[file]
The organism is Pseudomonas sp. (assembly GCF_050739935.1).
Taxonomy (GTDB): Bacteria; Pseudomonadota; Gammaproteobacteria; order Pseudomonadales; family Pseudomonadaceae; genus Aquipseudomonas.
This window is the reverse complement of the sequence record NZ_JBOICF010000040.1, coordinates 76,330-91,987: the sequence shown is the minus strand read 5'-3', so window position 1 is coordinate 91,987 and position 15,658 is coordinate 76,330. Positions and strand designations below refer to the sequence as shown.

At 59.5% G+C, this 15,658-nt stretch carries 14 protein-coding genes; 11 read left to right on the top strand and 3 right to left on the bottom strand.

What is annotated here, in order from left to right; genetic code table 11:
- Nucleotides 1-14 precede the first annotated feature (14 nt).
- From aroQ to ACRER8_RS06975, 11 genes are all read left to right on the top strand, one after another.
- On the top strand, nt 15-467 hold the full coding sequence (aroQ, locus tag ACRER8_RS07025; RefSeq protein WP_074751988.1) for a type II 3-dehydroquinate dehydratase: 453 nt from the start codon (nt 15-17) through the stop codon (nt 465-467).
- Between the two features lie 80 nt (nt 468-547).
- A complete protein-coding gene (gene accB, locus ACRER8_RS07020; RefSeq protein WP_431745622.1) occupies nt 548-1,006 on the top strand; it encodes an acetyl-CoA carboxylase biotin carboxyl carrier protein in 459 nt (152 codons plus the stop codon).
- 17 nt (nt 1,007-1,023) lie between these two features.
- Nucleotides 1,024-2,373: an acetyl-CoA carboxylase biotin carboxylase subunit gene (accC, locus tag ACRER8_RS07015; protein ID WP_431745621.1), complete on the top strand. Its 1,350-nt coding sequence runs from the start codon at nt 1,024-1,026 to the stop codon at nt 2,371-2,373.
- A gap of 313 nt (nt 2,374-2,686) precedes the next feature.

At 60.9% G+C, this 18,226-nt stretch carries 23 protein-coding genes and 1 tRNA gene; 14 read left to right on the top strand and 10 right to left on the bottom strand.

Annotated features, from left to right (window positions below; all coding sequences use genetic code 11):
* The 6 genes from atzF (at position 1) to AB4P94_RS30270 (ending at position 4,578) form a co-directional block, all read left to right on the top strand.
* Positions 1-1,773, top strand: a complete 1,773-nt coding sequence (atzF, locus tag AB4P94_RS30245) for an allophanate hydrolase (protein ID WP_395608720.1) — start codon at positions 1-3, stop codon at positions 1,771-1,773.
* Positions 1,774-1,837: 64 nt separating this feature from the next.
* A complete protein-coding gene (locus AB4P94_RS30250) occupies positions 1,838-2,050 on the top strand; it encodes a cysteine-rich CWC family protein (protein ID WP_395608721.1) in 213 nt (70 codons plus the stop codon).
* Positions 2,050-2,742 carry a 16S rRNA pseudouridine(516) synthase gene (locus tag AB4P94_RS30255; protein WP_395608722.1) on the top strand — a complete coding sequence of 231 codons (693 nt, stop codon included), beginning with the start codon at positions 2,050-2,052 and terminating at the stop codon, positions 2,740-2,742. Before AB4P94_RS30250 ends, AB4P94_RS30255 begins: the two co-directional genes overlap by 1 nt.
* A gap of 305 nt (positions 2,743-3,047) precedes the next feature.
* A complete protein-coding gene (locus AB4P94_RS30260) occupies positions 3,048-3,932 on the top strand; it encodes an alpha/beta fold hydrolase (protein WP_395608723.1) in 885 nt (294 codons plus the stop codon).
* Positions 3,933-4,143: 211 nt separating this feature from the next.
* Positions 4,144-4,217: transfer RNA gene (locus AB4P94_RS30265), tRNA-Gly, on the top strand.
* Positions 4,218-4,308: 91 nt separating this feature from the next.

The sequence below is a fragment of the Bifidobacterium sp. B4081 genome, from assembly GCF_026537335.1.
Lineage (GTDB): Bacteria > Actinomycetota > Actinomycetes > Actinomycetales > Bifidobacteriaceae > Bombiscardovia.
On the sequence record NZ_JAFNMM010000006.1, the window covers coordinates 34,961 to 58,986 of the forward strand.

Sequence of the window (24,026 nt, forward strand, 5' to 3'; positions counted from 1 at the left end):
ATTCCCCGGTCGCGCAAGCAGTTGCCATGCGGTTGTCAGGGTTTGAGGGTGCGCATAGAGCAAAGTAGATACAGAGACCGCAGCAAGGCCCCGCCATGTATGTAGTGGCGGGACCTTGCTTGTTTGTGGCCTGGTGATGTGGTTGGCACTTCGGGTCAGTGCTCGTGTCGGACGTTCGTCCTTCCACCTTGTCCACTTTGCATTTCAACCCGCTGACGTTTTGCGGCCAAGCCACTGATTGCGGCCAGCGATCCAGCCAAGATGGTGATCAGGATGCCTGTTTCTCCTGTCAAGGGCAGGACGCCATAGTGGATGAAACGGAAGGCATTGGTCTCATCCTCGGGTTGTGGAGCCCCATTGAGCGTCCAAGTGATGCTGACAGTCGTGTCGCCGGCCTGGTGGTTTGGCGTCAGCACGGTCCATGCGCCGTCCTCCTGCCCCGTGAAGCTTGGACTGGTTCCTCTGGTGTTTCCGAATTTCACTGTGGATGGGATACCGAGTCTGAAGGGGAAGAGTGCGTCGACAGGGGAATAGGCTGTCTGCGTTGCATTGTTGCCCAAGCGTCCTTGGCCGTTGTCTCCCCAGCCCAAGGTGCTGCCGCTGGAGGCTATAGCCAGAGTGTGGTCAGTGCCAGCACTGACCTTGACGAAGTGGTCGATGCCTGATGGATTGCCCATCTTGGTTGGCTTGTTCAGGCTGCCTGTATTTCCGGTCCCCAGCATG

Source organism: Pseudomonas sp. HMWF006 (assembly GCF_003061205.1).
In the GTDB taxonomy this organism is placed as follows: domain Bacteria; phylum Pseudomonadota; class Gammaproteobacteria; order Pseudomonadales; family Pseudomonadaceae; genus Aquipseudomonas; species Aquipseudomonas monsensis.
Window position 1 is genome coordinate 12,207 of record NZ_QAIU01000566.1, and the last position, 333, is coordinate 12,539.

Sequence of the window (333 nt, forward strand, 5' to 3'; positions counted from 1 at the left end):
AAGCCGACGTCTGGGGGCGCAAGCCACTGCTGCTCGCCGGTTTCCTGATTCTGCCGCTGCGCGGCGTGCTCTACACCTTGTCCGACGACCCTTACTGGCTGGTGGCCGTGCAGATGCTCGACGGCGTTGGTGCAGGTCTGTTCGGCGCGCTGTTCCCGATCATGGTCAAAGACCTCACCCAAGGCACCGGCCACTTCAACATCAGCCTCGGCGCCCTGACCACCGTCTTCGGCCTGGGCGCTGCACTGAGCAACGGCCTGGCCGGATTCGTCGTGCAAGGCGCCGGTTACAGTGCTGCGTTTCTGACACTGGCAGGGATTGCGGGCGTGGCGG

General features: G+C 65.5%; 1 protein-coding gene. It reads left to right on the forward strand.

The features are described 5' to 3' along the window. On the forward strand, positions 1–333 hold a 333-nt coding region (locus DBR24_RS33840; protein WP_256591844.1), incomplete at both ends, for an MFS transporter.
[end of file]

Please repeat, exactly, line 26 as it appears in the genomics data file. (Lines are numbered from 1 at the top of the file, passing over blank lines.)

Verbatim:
The sequence below is a fragment of the Bifidobacterium sp. B4081 genome, from assembly GCF_026537335.1.